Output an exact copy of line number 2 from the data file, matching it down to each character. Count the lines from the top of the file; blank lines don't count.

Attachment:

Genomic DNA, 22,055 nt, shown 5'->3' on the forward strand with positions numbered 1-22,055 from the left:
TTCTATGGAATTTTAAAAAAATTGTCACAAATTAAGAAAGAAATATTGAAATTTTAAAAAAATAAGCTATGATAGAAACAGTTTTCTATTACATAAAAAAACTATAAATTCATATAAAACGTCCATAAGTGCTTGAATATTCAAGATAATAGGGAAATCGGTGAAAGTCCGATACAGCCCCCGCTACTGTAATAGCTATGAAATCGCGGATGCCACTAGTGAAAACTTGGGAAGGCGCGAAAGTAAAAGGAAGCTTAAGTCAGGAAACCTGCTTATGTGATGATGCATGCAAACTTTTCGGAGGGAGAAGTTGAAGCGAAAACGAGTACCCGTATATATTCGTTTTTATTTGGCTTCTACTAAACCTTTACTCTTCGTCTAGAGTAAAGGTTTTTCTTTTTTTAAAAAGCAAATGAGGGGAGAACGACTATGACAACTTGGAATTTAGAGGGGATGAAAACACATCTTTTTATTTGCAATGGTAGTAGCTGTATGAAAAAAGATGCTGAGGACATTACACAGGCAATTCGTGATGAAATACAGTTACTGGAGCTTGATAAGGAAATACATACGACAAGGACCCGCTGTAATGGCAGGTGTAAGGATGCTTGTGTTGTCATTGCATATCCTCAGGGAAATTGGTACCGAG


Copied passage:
TTCTATGGAATTTTAAAAAAATTGTCACAAATTAAGAAAGAAATATTGAAATTTTAAAAAAATAAGCTATGATAGAAACAGTTTTCTATTACATAAAAAAACTATAAATTCATATAAAACGTCCATAAGTGCTTGAATATTCAAGATAATAGGGAAATCGGTGAAAGTCCGATACAGCCCCCGCTACTGTAATAGCTATGAAATCGCGGATGCCACTAGTGAAAACTTGGGAAGGCGCGAAAGTAAAAGGAAGCTTAAGTCAGGAAACCTGCTTATGTGATGATGCATGCAAACTTTTCGGAGGGAGAAGTTGAAGCGAAAACGAGTACCCGTATATATTCGTTTTTATTTGGCTTCTACTAAACCTTTACTCTTCGTCTAGAGTAAAGGTTTTTCTTTTTTTAAAAAGCAAATGAGGGGAGAACGACTATGACAACTTGGAATTTAGAGGGGATGAAAACACATCTTTTTATTTGCAATGGTAGTAGCTGTATGAAAAAAGATGCTGAGGACATTACACAGGCAATTCGTGATGAAATACAGTTACTGGAGCTTGATAAGGAAATACATACGACAAGGACCCGCTGTAATGGCAGGTGTAAGGATGCTTGTGTTGTCATTGCATATCCTCAGGGAAATTGGTACCGAG